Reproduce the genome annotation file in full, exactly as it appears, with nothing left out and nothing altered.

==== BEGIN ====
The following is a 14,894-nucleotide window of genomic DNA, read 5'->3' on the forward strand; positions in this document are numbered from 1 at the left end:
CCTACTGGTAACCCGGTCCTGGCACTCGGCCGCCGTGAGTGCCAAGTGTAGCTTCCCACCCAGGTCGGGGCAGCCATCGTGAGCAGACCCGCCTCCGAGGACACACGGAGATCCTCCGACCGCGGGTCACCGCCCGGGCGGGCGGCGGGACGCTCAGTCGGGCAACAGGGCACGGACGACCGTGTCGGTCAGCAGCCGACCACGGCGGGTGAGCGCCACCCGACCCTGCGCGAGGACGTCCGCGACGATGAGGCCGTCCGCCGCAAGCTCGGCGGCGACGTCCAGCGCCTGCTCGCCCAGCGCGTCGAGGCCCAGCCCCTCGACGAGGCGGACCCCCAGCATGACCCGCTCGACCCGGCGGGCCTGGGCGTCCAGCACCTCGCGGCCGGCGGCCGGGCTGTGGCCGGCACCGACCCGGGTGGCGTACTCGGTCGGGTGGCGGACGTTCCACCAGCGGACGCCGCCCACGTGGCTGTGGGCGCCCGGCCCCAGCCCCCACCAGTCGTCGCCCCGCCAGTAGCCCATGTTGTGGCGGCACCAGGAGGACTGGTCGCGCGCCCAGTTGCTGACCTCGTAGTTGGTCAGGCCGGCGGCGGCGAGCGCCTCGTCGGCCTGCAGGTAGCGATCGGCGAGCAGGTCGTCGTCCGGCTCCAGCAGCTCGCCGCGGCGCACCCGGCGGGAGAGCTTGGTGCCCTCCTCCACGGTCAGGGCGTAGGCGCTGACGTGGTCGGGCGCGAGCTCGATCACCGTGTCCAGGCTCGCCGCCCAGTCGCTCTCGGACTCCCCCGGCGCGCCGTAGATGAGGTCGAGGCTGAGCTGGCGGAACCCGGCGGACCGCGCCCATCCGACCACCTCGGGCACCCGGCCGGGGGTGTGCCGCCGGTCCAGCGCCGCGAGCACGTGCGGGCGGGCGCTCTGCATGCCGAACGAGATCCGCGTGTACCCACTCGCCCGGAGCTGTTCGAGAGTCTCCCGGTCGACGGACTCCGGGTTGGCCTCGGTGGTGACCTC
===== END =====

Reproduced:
The following is a 14,894-nucleotide window of genomic DNA, read 5'->3' on the forward strand; positions in this document are numbered from 1 at the left end:
CCTACTGGTAACCCGGTCCTGGCACTCGGCCGCCGTGAGTGCCAAGTGTAGCTTCCCACCCAGGTCGGGGCAGCCATCGTGAGCAGACCCGCCTCCGAGGACACACGGAGATCCTCCGACCGCGGGTCACCGCCCGGGCGGGCGGCGGGACGCTCAGTCGGGCAACAGGGCACGGACGACCGTGTCGGTCAGCAGCCGACCACGGCGGGTGAGCGCCACCCGACCCTGCGCGAGGACGTCCGCGACGATGAGGCCGTCCGCCGCAAGCTCGGCGGCGACGTCCAGCGCCTGCTCGCCCAGCGCGTCGAGGCCCAGCCCCTCGACGAGGCGGACCCCCAGCATGACCCGCTCGACCCGGCGGGCCTGGGCGTCCAGCACCTCGCGGCCGGCGGCCGGGCTGTGGCCGGCACCGACCCGGGTGGCGTACTCGGTCGGGTGGCGGACGTTCCACCAGCGGACGCCGCCCACGTGGCTGTGGGCGCCCGGCCCCAGCCCCCACCAGTCGTCGCCCCGCCAGTAGCCCATGTTGTGGCGGCACCAGGAGGACTGGTCGCGCGCCCAGTTGCTGACCTCGTAGTTGGTCAGGCCGGCGGCGGCGAGCGCCTCGTCGGCCTGCAGGTAGCGATCGGCGAGCAGGTCGTCGTCCGGCTCCAGCAGCTCGCCGCGGCGCACCCGGCGGGAGAGCTTGGTGCCCTCCTCCACGGTCAGGGCGTAGGCGCTGACGTGGTCGGGCGCGAGCTCGATCACCGTGTCCAGGCTCGCCGCCCAGTCGCTCTCGGACTCCCCCGGCGCGCCGTAGATGAGGTCGAGGCTGAGCTGGCGGAACCCGGCGGACCGCGCCCATCCGACCACCTCGGGCACCCGGCCGGGGGTGTGCCGCCGGTCCAGCGCCGCGAGCACGTGCGGGCGGGCGCTCTGCATGCCGAACGAGATCCGCGTGTACCCACTCGCCCGGAGCTGTTCGAGAGTCTCCCGGTCGACGGACTCCGGGTTGGCCTCGGTGGTGACCTC